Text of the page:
So We Live in an Age of Violence? Compared with When?
Kelly Patterson, in the Ottawa Citizen (1-23-05):
It is past midnight. A forbidding house bathed in moonlight looms in the background. At the centre, a grisly scene -- a glowering psychopath stands over the body of a pregnant woman he has just killed and mutilated.
Hannibal II? Halloween? Friday the 13th? The possibilities are endless: After all, gory movies are still all the rage. And that's hardly surprising: These are violent times, so they say. We live in an age of serial killers, gang wars, drug lords, sexual predators. This is, in short, an age -- the age -- of violence.
But our psychopath is not the latest Quentin Tarantino creation; rather, he figures in a 17th-century engraving by English artist William Hogarth. And Hogarth's Cruelty in Perfection reflects a level of real-life, everyday brutality that our supposedly savage society can't even begin to imagine, for all our talk of modern violence.
In fact, criminologists and historians say that, when it comes to everyday life, never has there been a more peace-loving, less violent society in western civilization. True, our entertainment can be gory, but compared to our great-grandparents, we're pussy-cats.
Imagine the modern-day reaction to the annual May festival in Ypres, Belgium, where people threw live cats from the belfry of the town hall to purge evil from the city -- a practice that persisted until 1817. Barroom brawls were routine for most working men through to the early 1900s; wife-battering was once "universal," as the celebrated social historian Edward Shorter put it, and child-beating was de rigueur in most households well into the 20th century.
"There has been a sea-change in attitudes toward violence," says American crime historian Julius Ruff.
In everything from our penal system to the way we treat our pets, modern society has shown "a growing repugnance for violence," Ruff notes in his 2001 book, Violence in Early Modern Europe, 1500-1800.
Many countries have even gone so far as to ban the spanking of children. Last fall, a host of health organizations across Canada called for such a ban; Austria and the Scandinavian countries have already outlawed it....
Manuel Eisner points to a "decisive shift" in the way traditional blood feuds and honour killings -- the hallmark of a society that lives by the sword -- were dealt with. Starting in the 16th century, he says, states moved to ban the vigilante-style justice of duels and other forms of honour killings, reserving retributive violence for themselves through executions, prison and torture. As early as 1667 in Paris, authorities had invented the urban police force, with the first full-fledged modern-style force emerging with London's "bobbies" in 1829.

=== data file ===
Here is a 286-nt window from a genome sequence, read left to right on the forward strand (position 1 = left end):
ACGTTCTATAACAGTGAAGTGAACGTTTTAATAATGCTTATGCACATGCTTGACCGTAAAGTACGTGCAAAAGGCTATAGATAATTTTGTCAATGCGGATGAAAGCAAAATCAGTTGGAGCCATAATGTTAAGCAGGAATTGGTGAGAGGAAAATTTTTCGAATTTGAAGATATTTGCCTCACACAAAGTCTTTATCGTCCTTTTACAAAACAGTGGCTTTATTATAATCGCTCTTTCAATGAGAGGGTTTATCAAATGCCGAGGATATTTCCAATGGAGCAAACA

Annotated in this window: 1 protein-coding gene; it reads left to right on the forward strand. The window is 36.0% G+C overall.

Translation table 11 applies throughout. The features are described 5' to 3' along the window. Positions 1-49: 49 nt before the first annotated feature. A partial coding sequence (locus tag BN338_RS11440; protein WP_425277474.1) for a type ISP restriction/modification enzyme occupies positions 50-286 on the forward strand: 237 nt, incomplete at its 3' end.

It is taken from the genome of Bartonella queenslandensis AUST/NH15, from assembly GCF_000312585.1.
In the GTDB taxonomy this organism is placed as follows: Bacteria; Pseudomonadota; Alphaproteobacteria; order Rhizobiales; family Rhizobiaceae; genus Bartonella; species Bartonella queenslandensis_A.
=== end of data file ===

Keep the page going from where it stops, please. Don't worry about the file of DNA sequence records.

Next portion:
But the anti-violence movement was not simply imposed by the state: It also came from within, as the religious movements of the 16th and 17th centuries revolutionized the way people saw themselves and others.
Led by the early Protestants, a wave of religiosity swept Europe after the Reformation, replacing a culture of duelling and dust-ups with one that "stressed introspection and the cultivation of shame and guilt," Eisner writes.
As Bible-thumping began to replace head-bashing in popular culture, another important development was under way: the rise of individualism. With both Catholics and Protestants worrying more about their personal relationship with God and less about their clan's status, the high violence of a blood-feud society began to give way to a gentler culture preoccupied with "issues of human dignity and empathy for the weak," as Eisner puts it.
Soon the public began to develop a distaste for blood sports. In Britain, the practice of bull-running, once popular across Europe, had died out by the last half of the 19th century. Men and women whose ancestors had ripped apart live geese with their bare hands, or burned sacks of cats alive as part of annual festivals, founded the Royal Society for the Prevention of Cruelty to Animals in 1824. Public executions, once considered festive occasions, were done behind closed doors as of 1867 in Britain.
In short, the state, with help from the church, transformed its bloodthirsty
subjects into more law-abiding -- and much more squeamish -- citizens....
comments powered by Disqus
- Did a historian who said he’s a victim of McCarthyism get the story wrong?
- Stephanie Coontz’s work on the history of marriage cited by the Supreme Court.
- How Does It Feel To Have One’s Work as a Historian Cited by the Supreme Court? Cool. Very Cool. Thank You Very Much.
- NYT History Book Reviews: Who Got Noticed this Week?
- David Hackett Fischer wins $100,000 prize for lifetime achievement in military writing